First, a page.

On behalf of my friend Dorothy Gale, I wish to apologize for gay tornados.
Lately, “the gays” have been blamed for a long list of ills, both real and imagined. The looming prospect of nationwide marriage equality has sent some social conservatives around the bend. It is not just twisters for which we are on the hook. The catalog of cataclysms includes droughts, hurricanes, autism, ebola, economic recession, 9/11, the Amtrak wreck, 900,000 abortions, wiping out Christianity, even the Rapture.
As Rev. Jerry Falwell said after 9/11, “You helped this happen.”
The nuns at St. Catherine’s, who were always punishing us unjustly, told us unearned suffering was redemptive. So in a spirit of Christian fellowship, and to avoid the national trauma of a long trial, I have started confessing to everything anyone blames on LGBT people. I answer each idiotic charge with an abject apology: “There I go again. What was I thinking? I am so sorry.”
I fear St. Dominic Savio, patron of the falsely accused, would weep at my irreverence. Forgive me. As Mae West said, “I used to be Snow White, but I drifted.”
A favorite tactic in the anti-gay backlash is for religious bigots to claim they are being persecuted for their beliefs. Thus when conservatives blame gay people for everything under the sun, they are exercising their freedom of speech; but when we defend ourselves, we are called “liberal thought police.” If you and your same-sex spouse simply wish to conduct business in the public marketplace without facing discrimination, you are accused of anti-Christian bullying, even if you are Christian yourselves.
Many on the right slammed gay liberals for condemning gay hoteliers Mati Weiderpass and Ian Reisner after they hosted an event for Republican presidential candidate Ted Cruz. When Reisner’s apology was widely panned (he implausibly claimed naïveté about Cruz’s anti-gay positions), we were excoriated for our severity, despite Cruz having proposed an anti-gay constitutional amendment the day after the gay event. I am sorry (again), but it is preposterous for tycoons like Weiderpass and Reisner to be painted as victims because they are subject to criticism for their political activity like everyone else.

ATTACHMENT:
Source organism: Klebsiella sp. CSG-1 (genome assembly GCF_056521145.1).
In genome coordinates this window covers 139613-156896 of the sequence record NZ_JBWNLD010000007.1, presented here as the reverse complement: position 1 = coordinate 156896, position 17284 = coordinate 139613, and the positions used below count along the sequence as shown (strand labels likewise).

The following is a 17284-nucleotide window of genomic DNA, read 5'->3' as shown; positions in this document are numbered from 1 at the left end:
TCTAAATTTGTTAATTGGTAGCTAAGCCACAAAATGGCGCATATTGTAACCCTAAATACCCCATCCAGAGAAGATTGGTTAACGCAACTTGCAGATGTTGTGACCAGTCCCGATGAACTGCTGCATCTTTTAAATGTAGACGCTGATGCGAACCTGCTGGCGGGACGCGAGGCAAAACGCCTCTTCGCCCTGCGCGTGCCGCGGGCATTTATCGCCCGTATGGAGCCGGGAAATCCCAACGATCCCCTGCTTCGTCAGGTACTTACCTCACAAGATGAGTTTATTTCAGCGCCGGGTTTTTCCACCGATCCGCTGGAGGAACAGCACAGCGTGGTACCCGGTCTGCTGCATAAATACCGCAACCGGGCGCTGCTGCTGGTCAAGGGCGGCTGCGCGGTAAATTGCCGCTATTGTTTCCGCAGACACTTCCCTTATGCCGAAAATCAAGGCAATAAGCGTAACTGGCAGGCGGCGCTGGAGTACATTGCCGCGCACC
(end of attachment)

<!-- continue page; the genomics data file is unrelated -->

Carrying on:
One senses something akin to Stockholm Syndrome in the solicitude for our opponents by some gay conservatives, the insistence that somehow the rules everyone else takes for granted should not apply to gay people. We are supposed to disarm unilaterally before we have even won. Conscience clauses are demanded to let merchants discriminate against us as they may not do against racial or other minorities. Sorry again, but no.
I myself have stoutly defended our opponents’ free speech rights. This does not require surrendering our own rights. The fact that we are winning does not mean that we are finished. That mistake is what Michelangelo Signorile, in his new book It’s Not Over, calls victory blindness. One example of unfinished business: until LGBT people are included in the non-discrimination protections of Title VII of the Civil Rights Act of 1964, in many states you can marry your same-sex partner on Saturday and be fired on Monday.
Some gay conservatives dismiss coalition politics (which my own D.C. colleagues and I have found instrumental in victories ranging from police accountability to marriage equality) because their privilege blinds them to the vulnerability of others. They accuse liberals of coercive groupthink because our recognition of LGBT diversity causes us to support (say) trans women of color whose struggles are different from those of gay white men.
How are gay conservatives’ claims of victimhood any less silly than complaints by students at Oberlin and Mt. Holyoke that disagreeing with them is a form of violence? Rule of thumb: if your article decrying “thought police” finds a publisher, you may be exaggerating their power.
I strive to be civil in my advocacy, to persuade rather than demolish. But when there is a rush to scapegoat a gay railroad engineer, when the media still regard homophobic slanders as acceptable, when our love is still widely treated as a laugh line or a dirty little secret, I will humbly beg your pardon for my inclination to continue the fight. Equality is not an object, but a habit.
Richard J. Rosendall is a writer and activist. He can be reached at firstname.lastname@example.org.
Copyright © 2015 by Richard J. Rosendall. All rights reserved.